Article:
Moreover, the article reveals connections between existence of death penalty and the crime rates, as well as, economic and social problems. It is stated that the decrease in crime rate is not dependent on the possibility of being executed; however, it correlates with the increasing level of social and economic pressure.
Ease of sentence – journalist Svetlana Kalinkina gives her emotional reaction to the completion of the case on the explosion in Minsk subway: “I am horrified. Because of the level of a model court in the case of Vitebsk terrorists, because of the level of evidence, because of the level of arguments by which investigators and prosecutors confirmed their point. Because of the ease they recognized the men guilty and sentenced to death. I am horrified”.
Gender-based approach in education: from theory to practice in Belarus. Tatiana Shchurko, Agency for Political Expertise, analyses 7 books recommended by the Ministry of Education for formal gender education, all of which were published recently (2005-2011). The author concludes that, while these modern publications begin to use liberal rhetoric of “gender equality”, the content of these publications does not contain any critique of the existing gender situation in the country.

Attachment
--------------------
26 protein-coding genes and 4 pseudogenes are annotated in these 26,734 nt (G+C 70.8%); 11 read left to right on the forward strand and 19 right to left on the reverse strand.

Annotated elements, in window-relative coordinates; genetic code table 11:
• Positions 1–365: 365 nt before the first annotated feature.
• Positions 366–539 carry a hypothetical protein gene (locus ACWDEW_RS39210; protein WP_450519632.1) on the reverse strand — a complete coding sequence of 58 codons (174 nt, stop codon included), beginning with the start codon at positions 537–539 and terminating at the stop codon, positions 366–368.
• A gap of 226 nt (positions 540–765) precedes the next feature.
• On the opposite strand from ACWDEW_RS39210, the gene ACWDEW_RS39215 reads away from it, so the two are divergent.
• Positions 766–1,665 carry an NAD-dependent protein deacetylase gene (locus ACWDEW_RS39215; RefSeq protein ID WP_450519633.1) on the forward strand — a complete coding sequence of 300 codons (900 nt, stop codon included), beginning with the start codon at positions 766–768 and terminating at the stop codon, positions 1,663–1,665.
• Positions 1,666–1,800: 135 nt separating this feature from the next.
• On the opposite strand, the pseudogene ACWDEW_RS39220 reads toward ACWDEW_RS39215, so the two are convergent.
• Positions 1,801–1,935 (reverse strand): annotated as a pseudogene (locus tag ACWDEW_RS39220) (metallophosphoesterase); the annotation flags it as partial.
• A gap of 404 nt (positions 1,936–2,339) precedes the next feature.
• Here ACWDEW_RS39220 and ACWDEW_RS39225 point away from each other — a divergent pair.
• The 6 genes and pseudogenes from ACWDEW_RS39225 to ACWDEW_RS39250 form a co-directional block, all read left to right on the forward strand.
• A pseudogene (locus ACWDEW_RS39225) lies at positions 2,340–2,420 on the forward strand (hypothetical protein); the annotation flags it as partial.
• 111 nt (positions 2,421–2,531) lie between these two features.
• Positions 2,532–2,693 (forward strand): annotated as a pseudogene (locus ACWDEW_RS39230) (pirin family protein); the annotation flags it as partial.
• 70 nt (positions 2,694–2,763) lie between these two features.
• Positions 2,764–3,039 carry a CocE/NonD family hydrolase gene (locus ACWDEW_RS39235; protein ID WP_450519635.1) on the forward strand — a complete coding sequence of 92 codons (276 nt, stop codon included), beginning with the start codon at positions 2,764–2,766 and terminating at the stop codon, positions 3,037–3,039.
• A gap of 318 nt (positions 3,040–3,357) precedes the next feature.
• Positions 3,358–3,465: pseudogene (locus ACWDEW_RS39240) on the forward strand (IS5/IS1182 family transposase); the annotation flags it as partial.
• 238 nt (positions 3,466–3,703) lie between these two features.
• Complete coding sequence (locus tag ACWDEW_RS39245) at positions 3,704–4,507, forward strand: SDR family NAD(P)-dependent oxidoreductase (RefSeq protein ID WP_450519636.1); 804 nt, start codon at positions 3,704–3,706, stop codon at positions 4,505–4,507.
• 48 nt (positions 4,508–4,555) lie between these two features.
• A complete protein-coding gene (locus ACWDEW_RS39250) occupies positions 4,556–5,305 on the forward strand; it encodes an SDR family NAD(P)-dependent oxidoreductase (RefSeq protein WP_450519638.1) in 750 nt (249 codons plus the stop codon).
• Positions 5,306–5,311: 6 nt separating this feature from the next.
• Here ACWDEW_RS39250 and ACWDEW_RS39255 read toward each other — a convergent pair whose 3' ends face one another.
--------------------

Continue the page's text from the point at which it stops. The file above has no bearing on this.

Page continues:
Civil Society Forum of the Eastern Partnership is developing, but hard times are coming. Head of the Belarusian delegation at the EaP CS Forum in Poznan (November 28-30, 2011) Vlad Velichko shares his impressions of its results. Velichko notes that while the Eastern Partnership has some problems with its development, CSF retains positive dynamics – the Forum adopted a new concept, discussed the issue of institutionalization, and even its registration, it was decided to establish a special working group on social dialogue. But there is another question if CSF is productive in its influencing the processes in the Eastern Partnership.
Why Belarusian youth chooses immigration? The article discusses the right and willingness of Belarusian youth to immigrate from the unavoidable “power of majority”. On December 9th President Lukashenko covered this problem at the meeting of Belarusian Republican Youth Union. The decrease of support for the President among young people is a stable trend. They are actually divided into Europe – and Russia- oriented groups with European ones presently dominating.